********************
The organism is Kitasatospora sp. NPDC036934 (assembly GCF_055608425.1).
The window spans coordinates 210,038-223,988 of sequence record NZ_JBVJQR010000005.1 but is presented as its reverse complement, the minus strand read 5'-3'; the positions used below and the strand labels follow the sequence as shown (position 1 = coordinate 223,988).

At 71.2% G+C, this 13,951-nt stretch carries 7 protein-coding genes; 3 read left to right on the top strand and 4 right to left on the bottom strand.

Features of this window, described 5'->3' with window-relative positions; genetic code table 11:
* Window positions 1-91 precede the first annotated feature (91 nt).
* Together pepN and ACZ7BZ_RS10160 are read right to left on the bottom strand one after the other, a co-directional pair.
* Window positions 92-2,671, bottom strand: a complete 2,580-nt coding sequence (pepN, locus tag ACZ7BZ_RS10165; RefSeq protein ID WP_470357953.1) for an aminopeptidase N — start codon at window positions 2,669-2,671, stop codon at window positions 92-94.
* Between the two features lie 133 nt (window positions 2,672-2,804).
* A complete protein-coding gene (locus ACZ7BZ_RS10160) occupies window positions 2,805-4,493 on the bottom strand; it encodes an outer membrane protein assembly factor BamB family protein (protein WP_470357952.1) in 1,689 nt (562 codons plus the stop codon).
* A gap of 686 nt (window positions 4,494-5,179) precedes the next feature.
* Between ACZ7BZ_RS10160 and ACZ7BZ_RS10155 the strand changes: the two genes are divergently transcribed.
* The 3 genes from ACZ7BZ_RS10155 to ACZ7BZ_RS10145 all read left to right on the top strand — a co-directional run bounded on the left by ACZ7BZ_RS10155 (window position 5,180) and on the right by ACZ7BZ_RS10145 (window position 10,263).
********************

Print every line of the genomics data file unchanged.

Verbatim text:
The organism is Kitasatospora sp. NPDC036934 (assembly GCF_055608425.1).
The window spans coordinates 210,038-223,988 of sequence record NZ_JBVJQR010000005.1 but is presented as its reverse complement, the minus strand read 5'-3'; the positions used below and the strand labels follow the sequence as shown (position 1 = coordinate 223,988).

At 71.2% G+C, this 13,951-nt stretch carries 7 protein-coding genes; 3 read left to right on the top strand and 4 right to left on the bottom strand.

Features of this window, described 5'->3' with window-relative positions; genetic code table 11:
* Window positions 1-91 precede the first annotated feature (91 nt).
* Together pepN and ACZ7BZ_RS10160 are read right to left on the bottom strand one after the other, a co-directional pair.
* Window positions 92-2,671, bottom strand: a complete 2,580-nt coding sequence (pepN, locus tag ACZ7BZ_RS10165; RefSeq protein ID WP_470357953.1) for an aminopeptidase N — start codon at window positions 2,669-2,671, stop codon at window positions 92-94.
* Between the two features lie 133 nt (window positions 2,672-2,804).
* A complete protein-coding gene (locus ACZ7BZ_RS10160) occupies window positions 2,805-4,493 on the bottom strand; it encodes an outer membrane protein assembly factor BamB family protein (protein WP_470357952.1) in 1,689 nt (562 codons plus the stop codon).
* A gap of 686 nt (window positions 4,494-5,179) precedes the next feature.
* Between ACZ7BZ_RS10160 and ACZ7BZ_RS10155 the strand changes: the two genes are divergently transcribed.
* The 3 genes from ACZ7BZ_RS10155 to ACZ7BZ_RS10145 all read left to right on the top strand — a co-directional run bounded on the left by ACZ7BZ_RS10155 (window position 5,180) and on the right by ACZ7BZ_RS10145 (window position 10,263).